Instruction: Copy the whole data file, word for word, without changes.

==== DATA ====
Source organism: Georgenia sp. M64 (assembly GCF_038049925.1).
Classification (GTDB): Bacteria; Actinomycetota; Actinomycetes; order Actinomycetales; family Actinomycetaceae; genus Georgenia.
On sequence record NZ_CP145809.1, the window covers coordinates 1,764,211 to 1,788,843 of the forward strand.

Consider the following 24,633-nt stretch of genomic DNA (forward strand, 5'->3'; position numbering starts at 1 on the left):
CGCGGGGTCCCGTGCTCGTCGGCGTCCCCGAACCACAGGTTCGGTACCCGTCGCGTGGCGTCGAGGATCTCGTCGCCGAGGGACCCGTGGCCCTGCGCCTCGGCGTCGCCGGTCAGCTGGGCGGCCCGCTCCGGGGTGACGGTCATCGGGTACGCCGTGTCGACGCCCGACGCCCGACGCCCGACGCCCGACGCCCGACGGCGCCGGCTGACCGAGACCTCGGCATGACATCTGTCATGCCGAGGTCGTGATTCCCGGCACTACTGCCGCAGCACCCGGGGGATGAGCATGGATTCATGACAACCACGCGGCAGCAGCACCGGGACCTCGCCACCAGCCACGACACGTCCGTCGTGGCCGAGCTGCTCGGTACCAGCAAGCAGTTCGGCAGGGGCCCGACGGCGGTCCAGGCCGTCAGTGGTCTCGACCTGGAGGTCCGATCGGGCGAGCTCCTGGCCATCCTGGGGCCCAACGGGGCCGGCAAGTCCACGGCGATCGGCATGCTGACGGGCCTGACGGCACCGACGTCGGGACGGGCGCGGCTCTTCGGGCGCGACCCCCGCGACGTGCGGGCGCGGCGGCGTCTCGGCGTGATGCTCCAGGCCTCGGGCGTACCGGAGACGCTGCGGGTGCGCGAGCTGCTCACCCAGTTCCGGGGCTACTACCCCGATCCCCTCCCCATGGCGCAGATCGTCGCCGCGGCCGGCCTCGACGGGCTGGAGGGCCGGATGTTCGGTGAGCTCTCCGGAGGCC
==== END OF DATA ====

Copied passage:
Source organism: Georgenia sp. M64 (assembly GCF_038049925.1).
Classification (GTDB): Bacteria; Actinomycetota; Actinomycetes; order Actinomycetales; family Actinomycetaceae; genus Georgenia.
On sequence record NZ_CP145809.1, the window covers coordinates 1,764,211 to 1,788,843 of the forward strand.

Consider the following 24,633-nt stretch of genomic DNA (forward strand, 5'->3'; position numbering starts at 1 on the left):
CGCGGGGTCCCGTGCTCGTCGGCGTCCCCGAACCACAGGTTCGGTACCCGTCGCGTGGCGTCGAGGATCTCGTCGCCGAGGGACCCGTGGCCCTGCGCCTCGGCGTCGCCGGTCAGCTGGGCGGCCCGCTCCGGGGTGACGGTCATCGGGTACGCCGTGTCGACGCCCGACGCCCGACGCCCGACGCCCGACGCCCGACGGCGCCGGCTGACCGAGACCTCGGCATGACATCTGTCATGCCGAGGTCGTGATTCCCGGCACTACTGCCGCAGCACCCGGGGGATGAGCATGGATTCATGACAACCACGCGGCAGCAGCACCGGGACCTCGCCACCAGCCACGACACGTCCGTCGTGGCCGAGCTGCTCGGTACCAGCAAGCAGTTCGGCAGGGGCCCGACGGCGGTCCAGGCCGTCAGTGGTCTCGACCTGGAGGTCCGATCGGGCGAGCTCCTGGCCATCCTGGGGCCCAACGGGGCCGGCAAGTCCACGGCGATCGGCATGCTGACGGGCCTGACGGCACCGACGTCGGGACGGGCGCGGCTCTTCGGGCGCGACCCCCGCGACGTGCGGGCGCGGCGGCGTCTCGGCGTGATGCTCCAGGCCTCGGGCGTACCGGAGACGCTGCGGGTGCGCGAGCTGCTCACCCAGTTCCGGGGCTACTACCCCGATCCCCTCCCCATGGCGCAGATCGTCGCCGCGGCCGGCCTCGACGGGCTGGAGGGCCGGATGTTCGGTGAGCTCTCCGGAGGCC